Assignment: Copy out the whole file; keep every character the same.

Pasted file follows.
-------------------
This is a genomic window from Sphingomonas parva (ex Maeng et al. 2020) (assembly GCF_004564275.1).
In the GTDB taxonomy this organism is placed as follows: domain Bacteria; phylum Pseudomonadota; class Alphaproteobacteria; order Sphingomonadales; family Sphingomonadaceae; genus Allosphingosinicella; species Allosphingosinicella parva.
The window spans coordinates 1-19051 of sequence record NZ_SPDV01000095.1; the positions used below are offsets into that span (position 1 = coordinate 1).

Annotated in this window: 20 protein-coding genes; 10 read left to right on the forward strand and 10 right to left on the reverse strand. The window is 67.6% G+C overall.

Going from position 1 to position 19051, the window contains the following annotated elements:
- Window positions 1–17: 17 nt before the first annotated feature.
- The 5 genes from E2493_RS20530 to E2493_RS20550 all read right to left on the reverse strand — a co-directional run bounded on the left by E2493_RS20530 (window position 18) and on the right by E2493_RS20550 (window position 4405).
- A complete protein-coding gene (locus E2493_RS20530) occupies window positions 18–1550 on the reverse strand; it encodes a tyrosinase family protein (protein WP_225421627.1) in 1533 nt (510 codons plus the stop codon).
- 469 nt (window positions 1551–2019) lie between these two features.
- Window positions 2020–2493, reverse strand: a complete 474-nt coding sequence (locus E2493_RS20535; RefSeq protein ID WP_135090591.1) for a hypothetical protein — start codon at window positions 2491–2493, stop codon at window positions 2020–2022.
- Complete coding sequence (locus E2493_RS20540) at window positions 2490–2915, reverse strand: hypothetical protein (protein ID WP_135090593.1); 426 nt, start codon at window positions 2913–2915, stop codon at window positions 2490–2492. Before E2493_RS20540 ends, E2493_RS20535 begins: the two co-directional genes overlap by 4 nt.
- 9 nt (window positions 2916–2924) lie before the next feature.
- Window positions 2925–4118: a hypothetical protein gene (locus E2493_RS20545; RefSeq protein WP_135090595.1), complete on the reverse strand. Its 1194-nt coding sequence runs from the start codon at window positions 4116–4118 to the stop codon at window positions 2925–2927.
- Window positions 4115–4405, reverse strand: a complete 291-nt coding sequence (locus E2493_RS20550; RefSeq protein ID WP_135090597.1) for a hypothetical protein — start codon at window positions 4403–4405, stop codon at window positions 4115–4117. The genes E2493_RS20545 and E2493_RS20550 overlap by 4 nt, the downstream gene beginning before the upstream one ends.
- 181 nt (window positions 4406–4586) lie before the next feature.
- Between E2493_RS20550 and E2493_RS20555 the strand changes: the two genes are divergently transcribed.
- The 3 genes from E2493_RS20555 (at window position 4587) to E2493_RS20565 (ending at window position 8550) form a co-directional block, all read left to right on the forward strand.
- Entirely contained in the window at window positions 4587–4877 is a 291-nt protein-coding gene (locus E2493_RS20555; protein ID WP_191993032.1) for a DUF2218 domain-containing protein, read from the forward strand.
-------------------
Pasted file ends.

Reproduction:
This is a genomic window from Sphingomonas parva (ex Maeng et al. 2020) (assembly GCF_004564275.1).
In the GTDB taxonomy this organism is placed as follows: domain Bacteria; phylum Pseudomonadota; class Alphaproteobacteria; order Sphingomonadales; family Sphingomonadaceae; genus Allosphingosinicella; species Allosphingosinicella parva.
The window spans coordinates 1-19051 of sequence record NZ_SPDV01000095.1; the positions used below are offsets into that span (position 1 = coordinate 1).

Annotated in this window: 20 protein-coding genes; 10 read left to right on the forward strand and 10 right to left on the reverse strand. The window is 67.6% G+C overall.

Going from position 1 to position 19051, the window contains the following annotated elements:
- Window positions 1–17: 17 nt before the first annotated feature.
- The 5 genes from E2493_RS20530 to E2493_RS20550 all read right to left on the reverse strand — a co-directional run bounded on the left by E2493_RS20530 (window position 18) and on the right by E2493_RS20550 (window position 4405).
- A complete protein-coding gene (locus E2493_RS20530) occupies window positions 18–1550 on the reverse strand; it encodes a tyrosinase family protein (protein WP_225421627.1) in 1533 nt (510 codons plus the stop codon).
- 469 nt (window positions 1551–2019) lie between these two features.
- Window positions 2020–2493, reverse strand: a complete 474-nt coding sequence (locus E2493_RS20535; RefSeq protein ID WP_135090591.1) for a hypothetical protein — start codon at window positions 2491–2493, stop codon at window positions 2020–2022.
- Complete coding sequence (locus E2493_RS20540) at window positions 2490–2915, reverse strand: hypothetical protein (protein ID WP_135090593.1); 426 nt, start codon at window positions 2913–2915, stop codon at window positions 2490–2492. Before E2493_RS20540 ends, E2493_RS20535 begins: the two co-directional genes overlap by 4 nt.
- 9 nt (window positions 2916–2924) lie before the next feature.
- Window positions 2925–4118: a hypothetical protein gene (locus E2493_RS20545; RefSeq protein WP_135090595.1), complete on the reverse strand. Its 1194-nt coding sequence runs from the start codon at window positions 4116–4118 to the stop codon at window positions 2925–2927.
- Window positions 4115–4405, reverse strand: a complete 291-nt coding sequence (locus E2493_RS20550; RefSeq protein ID WP_135090597.1) for a hypothetical protein — start codon at window positions 4403–4405, stop codon at window positions 4115–4117. The genes E2493_RS20545 and E2493_RS20550 overlap by 4 nt, the downstream gene beginning before the upstream one ends.
- 181 nt (window positions 4406–4586) lie before the next feature.
- Between E2493_RS20550 and E2493_RS20555 the strand changes: the two genes are divergently transcribed.
- The 3 genes from E2493_RS20555 (at window position 4587) to E2493_RS20565 (ending at window position 8550) form a co-directional block, all read left to right on the forward strand.
- Entirely contained in the window at window positions 4587–4877 is a 291-nt protein-coding gene (locus E2493_RS20555; protein ID WP_191993032.1) for a DUF2218 domain-containing protein, read from the forward strand.